Today I was challenged to build atop Python's logging module to automatically log the filepath from whence the log statement was issued.

The guidance in the https://docs.python.org/3/howto/logging.html#advanced-logging-tutorial is to logger = logging.getLogger(__name__) atop each module.

The question was: "Can I clean the callsite?"

So, for example:

# Foo.py
from LoggingHandler import log
class Foo:
    def __init__(self):
        log.debug('🔹Foo Debug')
        log.info('🔹Foo info')

# Bar.py
from LoggingHandler import log
class Bar:
    def __init__(self):
        log.debug('🔹Bar Debug')
        log.info('🔹Bar info')

# main.py
from Foo import Foo
from Bar import Bar
if __name__ == '__main__':
    foo = Foo()
    bar = Bar()

... would output:

2022-09-18 13:36:04,059-DEBUG-/path/to/Foo.py-🔹Foo Debug
2022-09-18 13:36:04,060-INFO-/path/to/Foo.py-🔹Foo info
2022-09-18 13:36:04,061-DEBUG-/path/to/Bar.py-🔹Bar Debug
2022-09-18 13:36:04,061-INFO-/path/to/Bar.py-🔹Bar info

This is what I came up with:

# LoggingHandler.py
import logging, inspect
from pathlib import Path

loggers = {}

def fetchOrCreateLogger():
    if (filepath := inspect.stack()[2].filename) not in loggers.keys():

        loggr = logging.getLogger(filepath)


        fh = logging.FileHandler(f'./{Path(filepath).stem}.txt')
        ch = logging.StreamHandler()


        formatter = logging.Formatter('%(asctime)s-%(levelname)s-%(name)s-%(message)s')


        loggers[filepath] = loggr

    return loggers[filepath]

class Bouncer:
    def __getattr__(self, item):
        return getattr(fetchOrCreateLogger(), item)

log = Bouncer()

I'm not sure whether I like it or not. I have little experience with this logging module. I would be grateful for insight from a better vantage point.


2 Answers 2


Unless I am missing something, adapting the formatter slightly would produce the same result:

formatter = logging.Formatter('%(asctime)s-%(levelname)s-%(pathname)s-%(message)s')

pathname (str) – The full string path of the source file where the logging call was made.

Source: logging — Logging facility for Python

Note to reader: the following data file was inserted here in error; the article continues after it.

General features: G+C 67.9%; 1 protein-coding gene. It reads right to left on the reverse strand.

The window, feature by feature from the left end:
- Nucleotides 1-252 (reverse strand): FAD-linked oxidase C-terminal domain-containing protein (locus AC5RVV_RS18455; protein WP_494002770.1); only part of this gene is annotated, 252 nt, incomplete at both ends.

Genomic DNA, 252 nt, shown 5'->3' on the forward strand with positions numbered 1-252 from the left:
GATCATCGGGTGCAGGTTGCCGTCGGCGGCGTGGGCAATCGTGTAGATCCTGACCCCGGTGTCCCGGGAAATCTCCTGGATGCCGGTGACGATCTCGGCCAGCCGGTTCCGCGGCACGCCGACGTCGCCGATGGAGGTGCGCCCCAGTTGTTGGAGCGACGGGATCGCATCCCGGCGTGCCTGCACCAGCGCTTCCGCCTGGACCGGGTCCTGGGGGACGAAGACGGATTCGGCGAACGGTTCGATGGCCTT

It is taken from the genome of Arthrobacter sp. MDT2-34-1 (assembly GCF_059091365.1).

Inspecting the stack on every logger call

Although fetchOrCreateLogger caches the loggers to avoid creating them repeatedly, inspect.stack() is called for every logger method call (every log.debug, log.info, and so on). Note that inspecting the stack is usually not cheap.

You could replace log = Bouncer() with a factory method:

# in LoggingHandler
def callsite_path_logger():
    filepath = inspect.stack()[1].filename

    # ...

    return logger

And then use it in files that want this kind of logger as:

from LoggingHandler import callsite_path_logger

log = callsite_path_logger()

Notice that with this approach you don't need the cache anymore.

One caveat is that you must remember to not pass this logger to code in other files, because the logging calls will use filepath that was determined at construction time.

If you want a logger that will always report the correct path no matter from where it is called, then indeed you must inspect the call stack non every logging call, as in the original code. I don't recall such use case in practice, most of time loggers are created per file, using a factory method.

Transparent caching

The posted code manages the cache of loggers. You could benefit from functools.cache to do that for you, getting rid of the loggers cache:

def logger_for(filepath):
    logger = logging.getLogger(filepath)

    # ...

    return logger

class Bouncer:
    def __getattr__(self, item):
        return getattr(logger_for(inspect.stack()[1].filename), item)

Minor issues

Instead of path in loggers.keys() you can write simply path in loggers.

Instead of this:

if (filepath := inspect.stack()[2].filename) not in loggers:

I think this is easier to read, with one statement per line:

filepath = inspect.stack()[2].filename
if filepath not in loggers:

I would rename loggr to the natural spelling logger.


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